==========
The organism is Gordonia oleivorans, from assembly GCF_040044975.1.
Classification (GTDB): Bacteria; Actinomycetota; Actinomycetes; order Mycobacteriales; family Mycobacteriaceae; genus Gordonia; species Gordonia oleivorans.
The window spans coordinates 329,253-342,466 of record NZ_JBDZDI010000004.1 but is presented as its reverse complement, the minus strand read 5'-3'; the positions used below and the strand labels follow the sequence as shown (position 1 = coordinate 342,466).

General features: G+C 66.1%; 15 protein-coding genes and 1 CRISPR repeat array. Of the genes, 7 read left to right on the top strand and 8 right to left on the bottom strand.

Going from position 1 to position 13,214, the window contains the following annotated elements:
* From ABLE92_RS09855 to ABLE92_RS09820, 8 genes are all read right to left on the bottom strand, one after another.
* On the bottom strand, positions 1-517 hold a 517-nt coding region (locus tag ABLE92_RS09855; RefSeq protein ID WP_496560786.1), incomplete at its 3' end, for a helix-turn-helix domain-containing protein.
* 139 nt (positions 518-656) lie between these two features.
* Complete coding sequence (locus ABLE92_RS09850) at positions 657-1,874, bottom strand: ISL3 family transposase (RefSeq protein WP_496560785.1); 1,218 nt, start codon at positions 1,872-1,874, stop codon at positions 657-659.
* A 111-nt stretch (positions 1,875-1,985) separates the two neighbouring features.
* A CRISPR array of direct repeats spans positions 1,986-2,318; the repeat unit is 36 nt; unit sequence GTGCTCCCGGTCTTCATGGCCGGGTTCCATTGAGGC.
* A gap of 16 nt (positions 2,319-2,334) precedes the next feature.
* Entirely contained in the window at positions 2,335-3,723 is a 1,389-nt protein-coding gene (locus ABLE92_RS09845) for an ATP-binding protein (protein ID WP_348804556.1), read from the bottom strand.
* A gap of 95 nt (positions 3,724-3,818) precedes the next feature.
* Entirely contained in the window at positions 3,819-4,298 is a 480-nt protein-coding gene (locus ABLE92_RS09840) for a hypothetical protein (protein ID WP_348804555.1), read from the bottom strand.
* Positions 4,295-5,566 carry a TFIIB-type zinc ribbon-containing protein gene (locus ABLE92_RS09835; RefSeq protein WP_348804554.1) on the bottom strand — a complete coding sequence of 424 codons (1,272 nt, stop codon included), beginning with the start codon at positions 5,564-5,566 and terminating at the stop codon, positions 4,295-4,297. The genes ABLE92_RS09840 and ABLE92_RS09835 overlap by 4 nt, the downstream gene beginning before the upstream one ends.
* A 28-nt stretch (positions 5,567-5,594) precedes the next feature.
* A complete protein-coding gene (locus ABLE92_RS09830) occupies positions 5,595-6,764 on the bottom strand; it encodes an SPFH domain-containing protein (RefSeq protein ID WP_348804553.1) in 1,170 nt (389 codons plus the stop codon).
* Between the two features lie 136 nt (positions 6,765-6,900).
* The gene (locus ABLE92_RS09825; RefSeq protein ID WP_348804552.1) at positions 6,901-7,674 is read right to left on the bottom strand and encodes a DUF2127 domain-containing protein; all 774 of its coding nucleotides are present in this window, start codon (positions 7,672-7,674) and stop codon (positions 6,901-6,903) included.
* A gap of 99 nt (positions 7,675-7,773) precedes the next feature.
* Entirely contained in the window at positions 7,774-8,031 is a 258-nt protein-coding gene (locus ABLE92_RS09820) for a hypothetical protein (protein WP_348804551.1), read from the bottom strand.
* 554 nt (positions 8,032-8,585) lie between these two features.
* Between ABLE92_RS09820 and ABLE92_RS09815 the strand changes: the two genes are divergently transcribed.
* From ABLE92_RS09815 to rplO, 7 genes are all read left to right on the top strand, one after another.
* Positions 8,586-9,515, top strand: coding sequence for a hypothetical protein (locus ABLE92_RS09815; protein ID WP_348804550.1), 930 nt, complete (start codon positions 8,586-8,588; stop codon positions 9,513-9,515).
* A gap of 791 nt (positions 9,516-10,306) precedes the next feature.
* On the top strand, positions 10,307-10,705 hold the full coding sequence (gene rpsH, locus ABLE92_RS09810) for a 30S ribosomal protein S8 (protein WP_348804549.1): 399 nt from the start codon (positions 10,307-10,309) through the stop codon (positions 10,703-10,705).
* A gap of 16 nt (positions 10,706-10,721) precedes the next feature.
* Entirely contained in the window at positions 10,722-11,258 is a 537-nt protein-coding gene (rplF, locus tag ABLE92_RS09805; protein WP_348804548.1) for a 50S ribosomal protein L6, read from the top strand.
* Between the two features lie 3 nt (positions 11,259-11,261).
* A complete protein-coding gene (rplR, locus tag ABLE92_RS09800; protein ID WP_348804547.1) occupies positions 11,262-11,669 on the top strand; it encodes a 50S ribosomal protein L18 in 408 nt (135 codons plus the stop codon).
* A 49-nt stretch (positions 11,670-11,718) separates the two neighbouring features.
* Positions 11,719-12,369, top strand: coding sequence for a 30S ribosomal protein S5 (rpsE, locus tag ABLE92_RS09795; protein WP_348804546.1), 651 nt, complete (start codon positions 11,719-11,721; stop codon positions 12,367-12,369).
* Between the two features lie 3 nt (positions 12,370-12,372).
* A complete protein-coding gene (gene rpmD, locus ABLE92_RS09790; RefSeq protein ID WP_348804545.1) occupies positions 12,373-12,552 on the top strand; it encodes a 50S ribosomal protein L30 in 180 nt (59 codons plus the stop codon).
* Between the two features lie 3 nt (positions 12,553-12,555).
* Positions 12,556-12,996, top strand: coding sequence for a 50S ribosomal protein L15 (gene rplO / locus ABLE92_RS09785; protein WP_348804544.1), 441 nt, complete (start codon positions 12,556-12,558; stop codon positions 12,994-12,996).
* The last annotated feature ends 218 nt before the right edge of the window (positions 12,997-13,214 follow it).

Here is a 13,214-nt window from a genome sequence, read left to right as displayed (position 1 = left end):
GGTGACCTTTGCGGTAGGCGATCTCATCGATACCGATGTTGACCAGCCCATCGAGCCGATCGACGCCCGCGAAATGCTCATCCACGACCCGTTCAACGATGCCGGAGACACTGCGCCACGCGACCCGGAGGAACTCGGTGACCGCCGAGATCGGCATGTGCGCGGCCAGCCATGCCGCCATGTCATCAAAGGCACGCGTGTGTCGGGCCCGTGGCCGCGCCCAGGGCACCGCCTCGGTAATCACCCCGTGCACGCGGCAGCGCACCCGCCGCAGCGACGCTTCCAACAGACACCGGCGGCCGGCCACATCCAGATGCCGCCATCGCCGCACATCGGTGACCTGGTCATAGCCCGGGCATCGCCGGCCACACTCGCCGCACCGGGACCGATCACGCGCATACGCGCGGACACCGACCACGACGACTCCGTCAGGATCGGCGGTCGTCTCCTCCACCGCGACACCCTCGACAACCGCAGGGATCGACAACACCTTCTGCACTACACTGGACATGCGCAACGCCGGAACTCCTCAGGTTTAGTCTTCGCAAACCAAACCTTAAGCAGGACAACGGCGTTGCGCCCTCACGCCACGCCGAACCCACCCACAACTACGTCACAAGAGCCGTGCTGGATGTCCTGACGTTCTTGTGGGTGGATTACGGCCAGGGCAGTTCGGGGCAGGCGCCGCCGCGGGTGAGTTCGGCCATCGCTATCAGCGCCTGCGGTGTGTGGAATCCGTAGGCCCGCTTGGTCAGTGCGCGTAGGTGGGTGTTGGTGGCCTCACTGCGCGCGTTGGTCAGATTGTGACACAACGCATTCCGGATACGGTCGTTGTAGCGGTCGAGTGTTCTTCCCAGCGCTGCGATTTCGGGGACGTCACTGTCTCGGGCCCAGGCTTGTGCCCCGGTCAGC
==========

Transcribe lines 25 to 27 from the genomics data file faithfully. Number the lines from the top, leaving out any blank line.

* From ABLE92_RS09815 to rplO, 7 genes are all read left to right on the top strand, one after another.
* Positions 8,586-9,515, top strand: coding sequence for a hypothetical protein (locus ABLE92_RS09815; protein ID WP_348804550.1), 930 nt, complete (start codon positions 8,586-8,588; stop codon positions 9,513-9,515).
* A gap of 791 nt (positions 9,516-10,306) precedes the next feature.